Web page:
From Kemi Yesufu, Abuja The decision to retain health maintenance organisations (HMOs) as part of the country’s health insurance programme caused a major disagreement between the House of Representatives Committee on Health Services and the executive secretary of the National Health Insurance Scheme (NHIS), Prof. Yusuf Usman. Usman, at the just concluded two-day investigative hearing…
No serious journalist ever retires. I don’t see myself as a reporter in retirement. The curiosity to know, to find out, the inborn feeling of nosing around, sniffing for news, would live with me until I die.
I therefore still keep probing and finding out. If I get information, I still today behave as if I am still in the newsroom trying to find out what happened, what is going on, what is the situation, why did it happen? All the rudiments of journalism and the feelings of being a reporter are still very much in me. I don’t ever see myself being able to relax and feel that I am out of the news business. My wife was telling me the other day that she thought I had promised her that I was now going to lead a normal life of sleeping at a reasonable time and waking up when everybody is waking up. That she is still surprised that I have not been able to. I have been asking myself: why? The answer is this Age of Internet. I am up waiting to see and read tomorrow’s papers as they go to bed and as they come out on the Internet. That is what keeps me awake. And it is the reporter’s curiosity, the reporter in my blood that wants to be up-to-date every second that keeps me awake.
A reporter is that man who has it in his blood and develops a reportorial character that must be part of him. A reporter is a man (or woman) who is very, very impatient, always on the run, always in a hurry, always curious, and always wanting to know. I can go on defining the attributes and those elements that make a good reporter but the critical thing is that you must have it in your blood. And it must come naturally but you need to nurture it, to develop it.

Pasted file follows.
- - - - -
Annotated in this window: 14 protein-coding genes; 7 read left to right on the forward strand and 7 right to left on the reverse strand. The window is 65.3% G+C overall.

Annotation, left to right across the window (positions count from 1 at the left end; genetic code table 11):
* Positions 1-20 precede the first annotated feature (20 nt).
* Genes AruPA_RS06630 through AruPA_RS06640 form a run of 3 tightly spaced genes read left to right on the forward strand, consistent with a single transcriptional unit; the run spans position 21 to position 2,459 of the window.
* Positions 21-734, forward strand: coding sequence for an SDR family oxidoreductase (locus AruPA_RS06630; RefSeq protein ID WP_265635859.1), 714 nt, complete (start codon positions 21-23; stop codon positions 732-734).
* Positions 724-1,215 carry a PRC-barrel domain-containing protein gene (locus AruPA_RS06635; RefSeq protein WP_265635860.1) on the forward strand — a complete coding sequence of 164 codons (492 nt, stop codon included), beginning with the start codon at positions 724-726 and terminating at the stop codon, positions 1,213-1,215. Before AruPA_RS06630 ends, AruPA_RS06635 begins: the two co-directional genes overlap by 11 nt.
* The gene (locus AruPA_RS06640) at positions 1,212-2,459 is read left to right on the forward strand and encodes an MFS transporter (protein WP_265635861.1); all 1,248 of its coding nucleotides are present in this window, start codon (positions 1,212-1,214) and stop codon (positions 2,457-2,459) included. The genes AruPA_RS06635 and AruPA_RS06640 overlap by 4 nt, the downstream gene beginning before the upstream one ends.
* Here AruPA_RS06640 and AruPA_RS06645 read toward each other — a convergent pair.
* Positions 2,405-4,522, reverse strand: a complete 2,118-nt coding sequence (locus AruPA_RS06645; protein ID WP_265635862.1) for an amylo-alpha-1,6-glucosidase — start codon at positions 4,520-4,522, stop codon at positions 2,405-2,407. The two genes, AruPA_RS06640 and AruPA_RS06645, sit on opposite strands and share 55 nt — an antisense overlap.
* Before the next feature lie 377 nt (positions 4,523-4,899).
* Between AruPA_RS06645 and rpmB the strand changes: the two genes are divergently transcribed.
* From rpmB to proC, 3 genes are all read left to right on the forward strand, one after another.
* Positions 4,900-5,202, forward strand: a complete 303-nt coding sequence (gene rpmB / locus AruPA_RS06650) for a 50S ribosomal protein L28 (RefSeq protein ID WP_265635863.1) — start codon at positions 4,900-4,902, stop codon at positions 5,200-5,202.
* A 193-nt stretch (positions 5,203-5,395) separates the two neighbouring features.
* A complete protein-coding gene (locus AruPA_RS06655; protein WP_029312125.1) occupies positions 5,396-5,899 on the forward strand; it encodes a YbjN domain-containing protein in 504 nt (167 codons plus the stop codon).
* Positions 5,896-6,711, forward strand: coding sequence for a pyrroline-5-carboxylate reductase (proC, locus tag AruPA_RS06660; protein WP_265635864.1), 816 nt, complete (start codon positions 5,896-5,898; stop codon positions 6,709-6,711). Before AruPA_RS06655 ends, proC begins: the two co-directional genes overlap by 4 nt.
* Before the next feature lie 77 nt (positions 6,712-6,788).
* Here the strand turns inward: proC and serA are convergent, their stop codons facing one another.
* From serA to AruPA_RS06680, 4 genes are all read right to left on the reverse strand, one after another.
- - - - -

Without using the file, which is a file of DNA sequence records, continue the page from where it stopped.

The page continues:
A reporter is one who is trusted by those he comes in contact with in terms of gathering news. A reporter is somebody who can impress his contact and make that contact to believe that he can repose reasonable confidence in the person. And that reporter would not betray the confidence. That must be part of your character. And contacts are things you develop over the years, you nurture them as you grow. It’s like a log you put on fire. It doesn’t burn fast. It goes on gradually.
I used to have a tiny address book. Very tiny that I can easily slip it into the smallest of my pockets. It contained the telephone numbers of whoever is significant in Nigeria. People I meet. When you meet somebody and you see the potential of the person as a source of information, you must keep their contacts. And over the years, as you grow, you grow with these contacts. And you must also impress them, to let them know that you would also deny yourself that famous headline when you think that you may even hurt your source of information. A reporter is also unfortunately somebody who can even do self-censorship. In the sense that you must know what to keep away at a particular time, what to use from what a contact has given you, and in the process impress on the contact on your ability to measure, weigh consequences, weigh situations and determine what to release and what not to release. And maybe at the appropriate time you then release some of those things that you are keeping away.